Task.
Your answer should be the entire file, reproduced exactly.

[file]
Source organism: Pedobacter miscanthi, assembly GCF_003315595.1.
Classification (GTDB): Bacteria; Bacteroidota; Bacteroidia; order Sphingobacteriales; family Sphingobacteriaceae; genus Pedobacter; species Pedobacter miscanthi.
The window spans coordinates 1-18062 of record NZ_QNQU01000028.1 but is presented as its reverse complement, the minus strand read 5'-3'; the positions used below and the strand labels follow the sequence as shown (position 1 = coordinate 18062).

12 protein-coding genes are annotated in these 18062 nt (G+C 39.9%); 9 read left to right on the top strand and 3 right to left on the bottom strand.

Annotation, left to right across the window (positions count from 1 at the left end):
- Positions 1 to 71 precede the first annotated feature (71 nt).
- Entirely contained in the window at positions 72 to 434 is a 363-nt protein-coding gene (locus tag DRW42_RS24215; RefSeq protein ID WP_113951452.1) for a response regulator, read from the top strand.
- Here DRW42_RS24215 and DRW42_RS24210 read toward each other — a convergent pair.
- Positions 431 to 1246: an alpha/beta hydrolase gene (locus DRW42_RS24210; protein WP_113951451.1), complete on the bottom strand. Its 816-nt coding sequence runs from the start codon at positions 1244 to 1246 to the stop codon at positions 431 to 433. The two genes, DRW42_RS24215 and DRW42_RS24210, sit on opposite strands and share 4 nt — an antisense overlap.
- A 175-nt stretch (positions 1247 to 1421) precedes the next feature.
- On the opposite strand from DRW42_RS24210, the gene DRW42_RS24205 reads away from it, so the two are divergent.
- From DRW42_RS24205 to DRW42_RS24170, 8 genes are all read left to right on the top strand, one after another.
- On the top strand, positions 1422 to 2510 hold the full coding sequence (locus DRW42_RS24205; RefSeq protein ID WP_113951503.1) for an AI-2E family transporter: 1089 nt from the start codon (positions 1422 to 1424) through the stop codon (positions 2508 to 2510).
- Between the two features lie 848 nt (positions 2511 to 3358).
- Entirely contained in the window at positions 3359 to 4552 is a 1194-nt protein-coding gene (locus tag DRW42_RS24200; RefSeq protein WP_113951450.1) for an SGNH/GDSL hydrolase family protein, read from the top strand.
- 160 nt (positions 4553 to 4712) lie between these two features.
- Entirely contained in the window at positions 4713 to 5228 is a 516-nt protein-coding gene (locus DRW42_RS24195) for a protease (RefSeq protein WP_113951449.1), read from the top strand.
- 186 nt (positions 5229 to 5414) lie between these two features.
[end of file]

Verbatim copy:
Source organism: Pedobacter miscanthi, assembly GCF_003315595.1.
Classification (GTDB): Bacteria; Bacteroidota; Bacteroidia; order Sphingobacteriales; family Sphingobacteriaceae; genus Pedobacter; species Pedobacter miscanthi.
The window spans coordinates 1-18062 of record NZ_QNQU01000028.1 but is presented as its reverse complement, the minus strand read 5'-3'; the positions used below and the strand labels follow the sequence as shown (position 1 = coordinate 18062).

12 protein-coding genes are annotated in these 18062 nt (G+C 39.9%); 9 read left to right on the top strand and 3 right to left on the bottom strand.

Annotation, left to right across the window (positions count from 1 at the left end):
- Positions 1 to 71 precede the first annotated feature (71 nt).
- Entirely contained in the window at positions 72 to 434 is a 363-nt protein-coding gene (locus tag DRW42_RS24215; RefSeq protein ID WP_113951452.1) for a response regulator, read from the top strand.
- Here DRW42_RS24215 and DRW42_RS24210 read toward each other — a convergent pair.
- Positions 431 to 1246: an alpha/beta hydrolase gene (locus DRW42_RS24210; protein WP_113951451.1), complete on the bottom strand. Its 816-nt coding sequence runs from the start codon at positions 1244 to 1246 to the stop codon at positions 431 to 433. The two genes, DRW42_RS24215 and DRW42_RS24210, sit on opposite strands and share 4 nt — an antisense overlap.
- A 175-nt stretch (positions 1247 to 1421) precedes the next feature.
- On the opposite strand from DRW42_RS24210, the gene DRW42_RS24205 reads away from it, so the two are divergent.
- From DRW42_RS24205 to DRW42_RS24170, 8 genes are all read left to right on the top strand, one after another.
- On the top strand, positions 1422 to 2510 hold the full coding sequence (locus DRW42_RS24205; RefSeq protein ID WP_113951503.1) for an AI-2E family transporter: 1089 nt from the start codon (positions 1422 to 1424) through the stop codon (positions 2508 to 2510).
- Between the two features lie 848 nt (positions 2511 to 3358).
- Entirely contained in the window at positions 3359 to 4552 is a 1194-nt protein-coding gene (locus tag DRW42_RS24200; RefSeq protein WP_113951450.1) for an SGNH/GDSL hydrolase family protein, read from the top strand.
- 160 nt (positions 4553 to 4712) lie between these two features.
- Entirely contained in the window at positions 4713 to 5228 is a 516-nt protein-coding gene (locus DRW42_RS24195) for a protease (RefSeq protein WP_113951449.1), read from the top strand.
- 186 nt (positions 5229 to 5414) lie between these two features.